# Daily Challenge #264 - Digital Root

Daily Challenge (275 Part Series)

Digital root is the recursive sum of all the digits in a number. Given n, take the sum of the digits of n. If that value has more than one digit, continue reducing in this way until a single-digit number is produced. This is only applicable to the natural numbers.

### Examples

16  -->  1 + 6 = 7
942  -->  9 + 4 + 2 = 15  -->  1 + 5 = 6
132189  -->  1 + 3 + 2 + 1 + 8 + 9 = 24  -->  2 + 4 = 6
493193  -->  4 + 9 + 3 + 1 + 9 + 3 = 29  -->  2 + 9 = 11 --> 1 + 1 = 2


### Tests

digital_root(456)
digital_root(16)

Good luck!

This challenge comes from user578387 on CodeWars. Thank you to CodeWars, who has licensed redistribution of this challenge under the 2-Clause BSD License!

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Daily Challenge (275 Part Series)

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### Discussion

Property of the digital root is that the result would be n % 9 and n % 9 == 0 it will be 9.

int digitalRoot(int n) {
if (n == 0) return 0;
if (n % 9 == 0) return 9;
return n % 9;
}


Here is the Python code snippets with nest while loop:

def digital_root(n):
result = 0
n = str(n)

index = 0
while len(n) != 1:
while index < len(n):
result += int(n[index])
index += 1

index = 0
n = str(result)
result = 0

return int(n)


Python 3 using direct calculation. Defined as function with test cases in the tio link.

digital_root = lambda n: 0 if n == 0 else 1 + (n - 1) % 9


Try it online!

why 1 + (n - 1)?

It's important to remember that the % operator happens before +, this solves the edge cases around numbers divisible by 9 without needing extra if statements/ternaries.

For instance,

18 -> 1 + 8 = 9


however,

18 % 9 = 0


which does not fit the problem specification, so instead we do

(18 - 1) % 9 + 1 = 17 % 9 + 1 = 8 + 1 = 9


I tested it with just n and it works fine.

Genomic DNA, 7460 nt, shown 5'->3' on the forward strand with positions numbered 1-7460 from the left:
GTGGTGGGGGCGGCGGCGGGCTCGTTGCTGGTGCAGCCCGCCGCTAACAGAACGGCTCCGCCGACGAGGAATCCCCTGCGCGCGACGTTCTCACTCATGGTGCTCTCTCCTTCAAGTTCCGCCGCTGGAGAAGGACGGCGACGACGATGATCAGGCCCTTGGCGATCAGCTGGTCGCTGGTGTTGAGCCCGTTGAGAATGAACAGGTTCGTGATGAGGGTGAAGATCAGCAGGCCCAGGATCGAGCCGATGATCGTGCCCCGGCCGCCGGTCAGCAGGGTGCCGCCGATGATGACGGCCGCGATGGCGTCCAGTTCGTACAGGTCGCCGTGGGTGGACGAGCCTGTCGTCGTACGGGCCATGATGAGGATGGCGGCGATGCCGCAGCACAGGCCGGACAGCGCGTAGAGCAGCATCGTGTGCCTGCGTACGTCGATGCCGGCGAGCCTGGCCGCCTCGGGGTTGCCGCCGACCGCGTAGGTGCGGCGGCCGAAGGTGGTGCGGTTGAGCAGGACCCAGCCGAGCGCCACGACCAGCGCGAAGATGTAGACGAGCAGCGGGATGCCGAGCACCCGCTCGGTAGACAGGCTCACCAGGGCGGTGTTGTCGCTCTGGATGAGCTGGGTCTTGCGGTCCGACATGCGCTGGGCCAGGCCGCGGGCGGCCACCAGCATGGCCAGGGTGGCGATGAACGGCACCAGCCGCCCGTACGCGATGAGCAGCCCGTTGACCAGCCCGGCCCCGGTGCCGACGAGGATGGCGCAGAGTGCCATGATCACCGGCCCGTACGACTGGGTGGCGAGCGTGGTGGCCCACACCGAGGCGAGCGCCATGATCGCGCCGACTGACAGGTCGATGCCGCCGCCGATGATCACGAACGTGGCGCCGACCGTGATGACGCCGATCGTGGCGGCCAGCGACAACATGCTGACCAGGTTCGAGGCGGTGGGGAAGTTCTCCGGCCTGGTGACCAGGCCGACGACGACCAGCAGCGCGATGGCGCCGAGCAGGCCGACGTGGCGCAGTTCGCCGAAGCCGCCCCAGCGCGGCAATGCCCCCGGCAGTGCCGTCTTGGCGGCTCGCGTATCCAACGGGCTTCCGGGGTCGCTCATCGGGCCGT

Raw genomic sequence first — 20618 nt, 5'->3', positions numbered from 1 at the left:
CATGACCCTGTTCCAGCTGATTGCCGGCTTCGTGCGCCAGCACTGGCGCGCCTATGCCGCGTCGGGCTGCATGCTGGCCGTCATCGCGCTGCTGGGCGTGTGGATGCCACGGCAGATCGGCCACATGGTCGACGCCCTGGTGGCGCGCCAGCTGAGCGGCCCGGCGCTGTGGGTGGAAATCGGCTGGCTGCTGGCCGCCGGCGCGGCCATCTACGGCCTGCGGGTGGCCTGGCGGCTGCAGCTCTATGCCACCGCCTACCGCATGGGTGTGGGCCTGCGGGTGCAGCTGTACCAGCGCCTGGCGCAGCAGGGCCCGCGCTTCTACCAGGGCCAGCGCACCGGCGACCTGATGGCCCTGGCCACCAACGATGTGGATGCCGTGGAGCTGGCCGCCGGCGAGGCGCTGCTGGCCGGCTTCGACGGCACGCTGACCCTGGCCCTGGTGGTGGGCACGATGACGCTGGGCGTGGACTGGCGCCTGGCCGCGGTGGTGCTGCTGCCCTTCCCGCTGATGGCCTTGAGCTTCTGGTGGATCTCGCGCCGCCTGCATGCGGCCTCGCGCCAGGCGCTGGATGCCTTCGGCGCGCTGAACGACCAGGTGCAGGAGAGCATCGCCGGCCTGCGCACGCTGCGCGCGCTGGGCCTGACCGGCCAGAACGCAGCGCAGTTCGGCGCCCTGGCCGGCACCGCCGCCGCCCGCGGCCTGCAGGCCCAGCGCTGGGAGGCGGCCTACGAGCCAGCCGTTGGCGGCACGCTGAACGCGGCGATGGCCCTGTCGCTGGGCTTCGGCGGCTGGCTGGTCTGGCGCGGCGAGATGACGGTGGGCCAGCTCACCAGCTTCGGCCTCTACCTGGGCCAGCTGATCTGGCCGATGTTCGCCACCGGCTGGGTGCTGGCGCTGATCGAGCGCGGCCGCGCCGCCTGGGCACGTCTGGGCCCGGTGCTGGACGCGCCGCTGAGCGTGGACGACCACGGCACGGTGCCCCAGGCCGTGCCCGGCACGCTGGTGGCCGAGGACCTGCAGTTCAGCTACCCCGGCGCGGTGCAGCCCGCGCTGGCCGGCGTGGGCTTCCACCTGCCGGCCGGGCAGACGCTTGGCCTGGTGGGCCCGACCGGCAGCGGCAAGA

sumDigits :: Int -> Int
sumDigits 0 = 0
sumDigits n = (mod n 10) + sumDigits (div n 10)

digitalRoot :: Int -> Int
digitalRoot n
| n > 9     = digitalRoot (sumDigits n)
| otherwise = n


Here's my solution in Python. Not bad considering I gave it only 5 minutes. I could have gone with reduce and lambda, but it's not really pythonic, not fast and the reading would be terrible. I like the short circuit behavior.

def digital_root(n):
while True:
n_list = [int(d) for d in str(n)]
if len(n_list) == 1:
return n
n = sum(n_list)


Python 3 (indent 3 is not reflecting in comment)

ip_val = input("Enter the number?")

if ip_val.isdigit():
while len(ip_val) > 1:
res = 0
for e in ip_val:
res += int(e)
ip_val = str(res)
print(ip_val)

n % 9 is such an interesting property! But since I had no knowledge of it, I went with a naive solution in KOTLIN which I cracked within a few minutes:

fun digitalRoot(number: Int): Int {
return if(number < 10) {
number
} else {
val digits = number.toString().split("")
var sum = 0
digits.forEach {
val digit = it.toIntOrNull()
if(digit != null) { sum += digit}
}
digitalRoot(sum)
}
}


Anytime there's this sort of array summarizing is a good time for reduce
Here's a wee JS implementation of the recursive method (didn't know about the modulus one, pretty neat)

knuckle = n =>
n<10 ? n : knuckle(
[... ''+n].reduce(
(acc, char)=>acc + ~~char,
0
)
)


So, for numbers greater than ten, convert the number to a string (''+n), split the string into its digits ([... ''+n]), and accumulate the sum of those digits ([... ''+n].reduce((acc, char)=>acc + ~~char, 0). Then recuse another level just in case the sum is multi-digit too.

Note that squiggigle operator ~~ (my term, not sure if it's got a name already) reliably converts a value to an signed 32-bit int in a bit less space than doing it properly, it's pretty much the same as the bang bang op !!, just with bitwise negation. It's used here since char is a string, ~~char get's the string's parsed number.

Here's my take on the modulus one, keeping with the nsfw JS syntax theme

muckle = n => n  && (n%9 || 9)


I've always liked this problem because of the n%9 trick, it's such a neat mathematical property.

I thought I'd do the obligatory n%9 solution:

let digital_root = (n) => n == 0 ? 0 : (n - 1) % 9 + 1;

console.log(digital_root(456)); // 6
console.log(digital_root(16));  // 7


As well as a one line recursive solution that doesn't use the n%9 trick:

let digital_root = (n) => (n < 10) ? n : digital_root(Array.from(n.toString()).map(Number).reduce((a, b)=>a+b));

console.log(digital_root(456)); // 6
console.log(digital_root(16));  // 7


Here's my solution:

def digital_root(num):
num = str(num)

if len(num) == 1:
return int(num)
else:
temp = str(int(num[0]) + int(num[1]))
return digital_root(temp + num[2: len(num)])


def digital_root(number):